Published February 28, 2017, 10:00 PM By Myrna M. Velasco
Power generation companies (GenCos) have been spooked and are seriously alarmed over implications on future investments of the recent temporary restraining order (TRO) from the Supreme Court that effectively stopped the enforcement of retail competition and open access (RCOA) in the industry.
Having an indefinite tenor, the high court’s restraining order symbolically spun the power sector players in the whirlpool once again, with them indicating that the short- to long-term impact could be halt in capital flow as some investors had viewed the RCOA phase of the restructured electricity sector as a form of market incentive.
It is also seen detrimental to the end-users, because recent ‘market war’ in the power sector already thrived on “offering the lowest of the low prices versus competitors” just to corner contestable customers for a contract. Contestable customers belong to the segment of end-users who can already exercise freedom of choice on their power contracting with preferred retail electricity suppliers (RES) licensed by regulators.
The Philippine Independent Power Producers Association (PIPPA), stressed that “it notes with concern, the SC TRO indefinitely enjoining the implementation and enforcement of the regulations issued by the Department of Energy (DOE) and Energy Regulatory Commission (ERC) on RCOA.”
The retail competition state for the power industry was first instituted on “voluntary basis” in 2013, and could have been enforced mandatory starting February 26 this year – but then the restraining order from the high court came.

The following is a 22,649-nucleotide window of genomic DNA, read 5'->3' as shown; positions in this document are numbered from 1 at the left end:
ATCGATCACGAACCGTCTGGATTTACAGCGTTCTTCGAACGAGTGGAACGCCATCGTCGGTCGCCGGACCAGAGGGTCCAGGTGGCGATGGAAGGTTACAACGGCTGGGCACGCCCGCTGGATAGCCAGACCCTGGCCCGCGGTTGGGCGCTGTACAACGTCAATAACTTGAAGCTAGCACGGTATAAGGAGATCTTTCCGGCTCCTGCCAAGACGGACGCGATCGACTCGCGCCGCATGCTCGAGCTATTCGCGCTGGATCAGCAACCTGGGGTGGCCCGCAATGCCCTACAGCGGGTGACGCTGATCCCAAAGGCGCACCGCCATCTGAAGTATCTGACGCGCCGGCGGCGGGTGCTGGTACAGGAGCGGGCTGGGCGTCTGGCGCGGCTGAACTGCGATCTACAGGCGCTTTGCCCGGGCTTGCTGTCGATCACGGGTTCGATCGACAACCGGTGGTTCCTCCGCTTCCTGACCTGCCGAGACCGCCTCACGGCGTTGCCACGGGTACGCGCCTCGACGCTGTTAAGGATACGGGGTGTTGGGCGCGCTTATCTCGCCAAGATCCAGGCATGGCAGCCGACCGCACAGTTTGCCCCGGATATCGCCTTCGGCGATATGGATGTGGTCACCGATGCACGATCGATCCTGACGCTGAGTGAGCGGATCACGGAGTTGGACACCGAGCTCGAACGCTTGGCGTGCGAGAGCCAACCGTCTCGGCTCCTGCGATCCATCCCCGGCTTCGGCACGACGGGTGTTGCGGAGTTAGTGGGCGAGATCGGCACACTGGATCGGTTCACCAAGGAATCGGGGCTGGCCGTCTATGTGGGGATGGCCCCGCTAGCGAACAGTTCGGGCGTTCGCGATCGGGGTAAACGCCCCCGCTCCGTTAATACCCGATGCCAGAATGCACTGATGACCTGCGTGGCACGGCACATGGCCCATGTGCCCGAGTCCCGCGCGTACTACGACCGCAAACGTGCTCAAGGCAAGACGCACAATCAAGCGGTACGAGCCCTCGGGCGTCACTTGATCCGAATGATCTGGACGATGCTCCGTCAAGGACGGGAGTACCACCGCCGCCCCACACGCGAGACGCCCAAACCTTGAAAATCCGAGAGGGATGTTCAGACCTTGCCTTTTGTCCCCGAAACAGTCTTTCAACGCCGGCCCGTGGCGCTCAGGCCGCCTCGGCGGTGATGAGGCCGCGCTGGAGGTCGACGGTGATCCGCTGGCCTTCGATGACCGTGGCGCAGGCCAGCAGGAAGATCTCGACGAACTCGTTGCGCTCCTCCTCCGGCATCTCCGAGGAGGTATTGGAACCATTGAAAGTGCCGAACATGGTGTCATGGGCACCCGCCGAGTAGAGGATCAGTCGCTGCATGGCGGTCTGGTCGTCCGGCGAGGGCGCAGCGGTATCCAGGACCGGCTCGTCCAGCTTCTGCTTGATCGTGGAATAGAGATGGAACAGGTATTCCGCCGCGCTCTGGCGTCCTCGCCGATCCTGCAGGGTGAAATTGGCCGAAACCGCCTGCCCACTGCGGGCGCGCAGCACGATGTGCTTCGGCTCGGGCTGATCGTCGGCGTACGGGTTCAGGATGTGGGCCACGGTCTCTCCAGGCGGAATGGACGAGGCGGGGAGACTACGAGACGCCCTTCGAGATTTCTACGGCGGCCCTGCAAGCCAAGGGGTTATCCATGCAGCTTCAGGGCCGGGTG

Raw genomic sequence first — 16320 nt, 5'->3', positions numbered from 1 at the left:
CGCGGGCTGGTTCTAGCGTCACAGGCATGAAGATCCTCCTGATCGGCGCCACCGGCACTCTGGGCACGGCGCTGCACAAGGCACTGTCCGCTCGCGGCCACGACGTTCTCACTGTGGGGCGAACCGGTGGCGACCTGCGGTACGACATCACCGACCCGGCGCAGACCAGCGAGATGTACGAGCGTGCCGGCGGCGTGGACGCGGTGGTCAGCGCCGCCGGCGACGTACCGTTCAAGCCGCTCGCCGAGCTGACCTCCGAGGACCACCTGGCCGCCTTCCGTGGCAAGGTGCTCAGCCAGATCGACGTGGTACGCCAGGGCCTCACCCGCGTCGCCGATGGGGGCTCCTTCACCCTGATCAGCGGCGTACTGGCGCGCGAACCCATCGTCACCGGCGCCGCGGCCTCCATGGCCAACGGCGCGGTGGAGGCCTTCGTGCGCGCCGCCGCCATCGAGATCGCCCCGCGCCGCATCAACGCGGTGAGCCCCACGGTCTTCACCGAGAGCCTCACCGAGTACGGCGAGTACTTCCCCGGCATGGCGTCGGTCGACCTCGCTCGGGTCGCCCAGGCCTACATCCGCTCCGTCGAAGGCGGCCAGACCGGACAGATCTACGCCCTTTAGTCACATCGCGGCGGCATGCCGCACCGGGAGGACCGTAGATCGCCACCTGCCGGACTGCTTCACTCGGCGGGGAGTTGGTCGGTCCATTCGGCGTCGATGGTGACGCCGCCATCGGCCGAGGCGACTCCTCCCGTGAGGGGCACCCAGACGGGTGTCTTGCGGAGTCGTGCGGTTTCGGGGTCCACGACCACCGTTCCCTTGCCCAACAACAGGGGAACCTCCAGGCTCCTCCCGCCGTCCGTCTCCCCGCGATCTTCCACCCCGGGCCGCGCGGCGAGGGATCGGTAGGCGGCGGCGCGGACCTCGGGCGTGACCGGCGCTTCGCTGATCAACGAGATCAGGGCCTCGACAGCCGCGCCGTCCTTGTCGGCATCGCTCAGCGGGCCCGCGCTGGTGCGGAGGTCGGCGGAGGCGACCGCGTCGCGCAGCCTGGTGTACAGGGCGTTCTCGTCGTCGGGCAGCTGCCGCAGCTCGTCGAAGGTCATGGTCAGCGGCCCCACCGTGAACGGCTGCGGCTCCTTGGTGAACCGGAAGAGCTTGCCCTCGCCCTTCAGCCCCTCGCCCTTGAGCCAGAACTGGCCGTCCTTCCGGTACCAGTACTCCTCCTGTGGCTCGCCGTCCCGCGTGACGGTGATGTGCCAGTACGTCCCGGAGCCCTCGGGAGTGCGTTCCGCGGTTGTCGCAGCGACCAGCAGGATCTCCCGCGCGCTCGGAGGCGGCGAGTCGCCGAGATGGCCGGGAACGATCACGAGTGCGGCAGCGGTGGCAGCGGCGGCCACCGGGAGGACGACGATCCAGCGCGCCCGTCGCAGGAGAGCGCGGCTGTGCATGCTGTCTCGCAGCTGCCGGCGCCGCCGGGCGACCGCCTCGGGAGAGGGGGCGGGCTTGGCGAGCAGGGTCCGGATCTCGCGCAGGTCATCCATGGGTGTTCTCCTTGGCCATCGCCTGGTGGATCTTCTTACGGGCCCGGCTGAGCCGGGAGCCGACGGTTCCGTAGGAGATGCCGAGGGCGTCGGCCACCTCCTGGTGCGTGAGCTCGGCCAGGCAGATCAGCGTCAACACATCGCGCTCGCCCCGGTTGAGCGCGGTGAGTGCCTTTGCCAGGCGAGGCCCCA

Heaps of contestable customers effectively exercised ‘choice’ as could be gleaned on the volume of power supply agreements already signed prior to the originally set deadline of February 26. That was until the issuance of the SC verdict on the petition filed by the Philippine Chamber of Commerce and Industry (PCCI), San Beda College Alabang, Inc., Ateneo de Manila University and Riverbank Development Corporation.
The GenCos said “the recent TRO issued by the Supreme Court has the effect of putting on hold aspects of the RCOA, specifically the timeline for lowering of thresholds.”
PIPPA asserted it is in full support of RCOA’s implementation. But at this time, the group of power producers can only hope that “the issues before the Supreme Court will be resolved with finality at the soonest possible time.”
As this developed, Bayan Muna Chairman Neri Colmenares prodded the ERC “to investigate reports that Meralco is pressuring its customers to rescind contracts with their suppliers in light of the TRO.”
In response, ERC Chairman Jose Vicente B. Salazar said “we have been closely monitoring the retail market for any irregular or unscrupulous behavior by industry players following the recent issuance of the TRO by the Supreme Court.”